With a million manga out there focused on high school girls, it takes a lot to stand out from the rest. Enter Sweet Blue Flowers, one of the only manga I’ve ever read that felt grounded in reality.
Sweet Blue Flowers follows Akira Okudaira, a first year high school student at the prestigious Fujigaya Women’s Academy. On her first day of school, she bumps into her childhood friend Fumi Manjome on the train. Fumi is attending the nearby Matsuoka Girls’ High School, and the two girls immediately begin catching up. They fall back into the rhythm of friendship they had when they were younger, helping each other cope with high school troubles. From clubs, to relationships, Akira and Fumi try to help each other navigate through the woes of adolescence.
Sweet Blue Flowers has an authenticity that I didn’t expect to see in a manga. The way Fumi, Akira, and their friends handle drama and tough decisions is incredibly realistic. It has the right amount of melodrama, and avoids being overbearing or deprecating. This is especially true with the amount of unrequited love in the manga. When Fumi realizes she has a crush on upperclassmen Yasuko Sugimoto, she isn’t sure how to process it. She warily goes with it and ends up dating Yasuko. Unbeknownst to her, Yasuko is only dating Fumi as a rebound, having been rejected by her own unrequited love. Yasuko was in love with her drama teacher, who ends up engaged and marrying her sister.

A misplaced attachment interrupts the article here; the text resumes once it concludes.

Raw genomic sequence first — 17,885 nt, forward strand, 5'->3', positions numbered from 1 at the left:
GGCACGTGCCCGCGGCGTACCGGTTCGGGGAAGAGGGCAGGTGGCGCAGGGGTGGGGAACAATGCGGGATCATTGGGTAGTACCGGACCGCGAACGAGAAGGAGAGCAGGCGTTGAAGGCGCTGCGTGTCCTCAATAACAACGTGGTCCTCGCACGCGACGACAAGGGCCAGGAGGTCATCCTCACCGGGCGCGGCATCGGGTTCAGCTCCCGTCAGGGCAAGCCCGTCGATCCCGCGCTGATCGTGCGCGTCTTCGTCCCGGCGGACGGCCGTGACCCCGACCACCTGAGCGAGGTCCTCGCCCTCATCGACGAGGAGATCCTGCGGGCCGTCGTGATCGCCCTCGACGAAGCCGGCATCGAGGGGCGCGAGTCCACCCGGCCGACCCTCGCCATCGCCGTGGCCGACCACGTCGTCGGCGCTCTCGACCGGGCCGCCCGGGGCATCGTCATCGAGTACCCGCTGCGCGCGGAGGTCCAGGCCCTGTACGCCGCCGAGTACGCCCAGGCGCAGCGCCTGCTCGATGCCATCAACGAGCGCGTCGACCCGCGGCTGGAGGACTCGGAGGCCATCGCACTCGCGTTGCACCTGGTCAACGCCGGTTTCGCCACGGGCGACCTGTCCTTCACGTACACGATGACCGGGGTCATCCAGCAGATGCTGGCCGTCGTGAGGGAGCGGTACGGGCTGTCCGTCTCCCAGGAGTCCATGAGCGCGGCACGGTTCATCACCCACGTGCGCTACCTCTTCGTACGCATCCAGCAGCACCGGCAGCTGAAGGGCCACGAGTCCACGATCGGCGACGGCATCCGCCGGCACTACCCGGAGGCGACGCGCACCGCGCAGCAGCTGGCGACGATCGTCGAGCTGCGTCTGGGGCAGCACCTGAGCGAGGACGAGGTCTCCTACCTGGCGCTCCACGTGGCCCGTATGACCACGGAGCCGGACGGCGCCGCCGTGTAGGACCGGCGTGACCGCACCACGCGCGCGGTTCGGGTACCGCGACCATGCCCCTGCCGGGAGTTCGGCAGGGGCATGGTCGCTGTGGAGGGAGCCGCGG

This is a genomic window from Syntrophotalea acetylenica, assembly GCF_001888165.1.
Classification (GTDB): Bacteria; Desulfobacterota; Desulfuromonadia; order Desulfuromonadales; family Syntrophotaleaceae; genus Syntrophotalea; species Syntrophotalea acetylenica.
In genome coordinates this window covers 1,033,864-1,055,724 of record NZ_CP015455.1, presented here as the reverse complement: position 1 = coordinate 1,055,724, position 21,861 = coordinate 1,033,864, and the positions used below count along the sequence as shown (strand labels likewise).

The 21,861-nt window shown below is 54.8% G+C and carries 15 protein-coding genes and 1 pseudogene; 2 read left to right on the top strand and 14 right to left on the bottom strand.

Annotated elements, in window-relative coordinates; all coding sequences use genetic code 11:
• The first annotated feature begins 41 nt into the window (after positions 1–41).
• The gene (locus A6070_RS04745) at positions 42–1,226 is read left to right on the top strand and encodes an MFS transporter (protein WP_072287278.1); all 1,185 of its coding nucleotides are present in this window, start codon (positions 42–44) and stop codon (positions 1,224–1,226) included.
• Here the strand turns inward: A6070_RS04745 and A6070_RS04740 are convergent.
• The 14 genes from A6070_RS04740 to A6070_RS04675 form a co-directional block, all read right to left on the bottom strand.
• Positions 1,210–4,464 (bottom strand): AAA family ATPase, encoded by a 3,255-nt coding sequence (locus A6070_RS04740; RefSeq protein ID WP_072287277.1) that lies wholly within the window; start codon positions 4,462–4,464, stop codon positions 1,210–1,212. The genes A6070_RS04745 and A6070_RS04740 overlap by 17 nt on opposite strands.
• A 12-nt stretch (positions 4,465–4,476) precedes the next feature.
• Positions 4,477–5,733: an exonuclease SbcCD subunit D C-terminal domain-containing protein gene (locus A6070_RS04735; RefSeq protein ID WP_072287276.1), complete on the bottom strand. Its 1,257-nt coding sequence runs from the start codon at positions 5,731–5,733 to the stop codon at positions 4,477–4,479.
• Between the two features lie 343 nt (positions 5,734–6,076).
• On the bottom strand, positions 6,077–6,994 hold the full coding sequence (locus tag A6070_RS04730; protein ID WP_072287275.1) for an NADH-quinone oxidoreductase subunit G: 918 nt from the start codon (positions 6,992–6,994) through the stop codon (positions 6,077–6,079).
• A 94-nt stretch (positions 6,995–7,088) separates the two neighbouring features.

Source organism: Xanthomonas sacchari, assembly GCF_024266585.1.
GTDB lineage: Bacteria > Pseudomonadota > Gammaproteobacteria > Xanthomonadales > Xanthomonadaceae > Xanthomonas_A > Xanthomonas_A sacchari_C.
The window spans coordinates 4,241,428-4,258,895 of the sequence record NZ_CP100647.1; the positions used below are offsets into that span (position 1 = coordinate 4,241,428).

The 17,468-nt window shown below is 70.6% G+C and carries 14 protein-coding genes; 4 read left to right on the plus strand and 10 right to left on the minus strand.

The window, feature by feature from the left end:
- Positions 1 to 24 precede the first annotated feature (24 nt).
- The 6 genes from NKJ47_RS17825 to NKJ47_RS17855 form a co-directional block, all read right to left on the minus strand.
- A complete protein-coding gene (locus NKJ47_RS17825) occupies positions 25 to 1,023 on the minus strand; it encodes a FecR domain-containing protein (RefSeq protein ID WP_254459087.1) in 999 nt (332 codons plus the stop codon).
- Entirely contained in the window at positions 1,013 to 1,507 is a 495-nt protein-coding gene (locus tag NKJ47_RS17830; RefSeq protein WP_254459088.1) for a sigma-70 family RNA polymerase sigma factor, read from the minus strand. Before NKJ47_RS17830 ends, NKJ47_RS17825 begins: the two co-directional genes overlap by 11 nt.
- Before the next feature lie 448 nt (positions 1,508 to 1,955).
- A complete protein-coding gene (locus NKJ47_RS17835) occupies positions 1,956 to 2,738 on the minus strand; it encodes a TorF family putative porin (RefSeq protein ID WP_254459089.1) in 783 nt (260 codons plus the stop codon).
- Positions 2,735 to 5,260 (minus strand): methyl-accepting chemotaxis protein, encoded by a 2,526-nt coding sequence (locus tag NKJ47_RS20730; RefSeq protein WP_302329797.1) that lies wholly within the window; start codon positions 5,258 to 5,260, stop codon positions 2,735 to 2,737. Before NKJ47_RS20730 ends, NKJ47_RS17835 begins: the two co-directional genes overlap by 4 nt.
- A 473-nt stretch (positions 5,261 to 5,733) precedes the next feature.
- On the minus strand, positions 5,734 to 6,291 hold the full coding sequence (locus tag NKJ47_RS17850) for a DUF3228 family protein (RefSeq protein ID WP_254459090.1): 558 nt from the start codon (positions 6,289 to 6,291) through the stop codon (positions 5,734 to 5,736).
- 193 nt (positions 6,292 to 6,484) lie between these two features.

Yasuko, realizing Fumi is only a rebound relationship, breaks up with her. Fumi ends up confused, but not heartbroken. She has admitted to herself that she isn’t over her first love: Akira. Meanwhile, Akira is trying to help Fumi feel better, and also help her friend Kyoko come to terms with her feelings. Kyoko or “Kyo” is in a relationship, but has a crush on Yasuko, who keeps rebuking her feelings. The depth and complexity to each of these characters is a refreshing change of pace.
Sweet Blue Flowers is also the latest yuri out on the market, and it handles the subject matter well. The fact that our main characters like girls isn’t something fetishized like it may have been in the past. Akira and Fumi question what it means to like a woman the same way other girls question liking a boy. Their curiosity and naivety is authentic for their age. While I understand same sex relationships aren’t as supported in real life as they are in fiction, I hope publications like this will change that mindset. Everyone deserves to be supported and in love.
For a manga with such authentically real characters, it makes sense that the art isn’t super stylized. The characters all look very ordinary and proportionate. I was a delightfully surprised that there wasn’t anything shojo about their design. Still, I wish there was something visually striking about the characters or background illustrations. The cover and character pages have a wonderful watercolor quality to them, which is something I wish was seen in the manga itself.
At the end of the day, I really enjoy Sweet Blue Flowers. The characters feel real and have a depth and complexity to their lives. While the visuals could be a little more striking, it fits the down to earth tone of the manga. I am looking forward to the reading part two, which will be out on December 19th!
Sweet Blue Flowers Part One is currently available in stores and here on the Viz website.
Note: VIZ Media provided us with a digital copy of this manga in exchange for our honest review.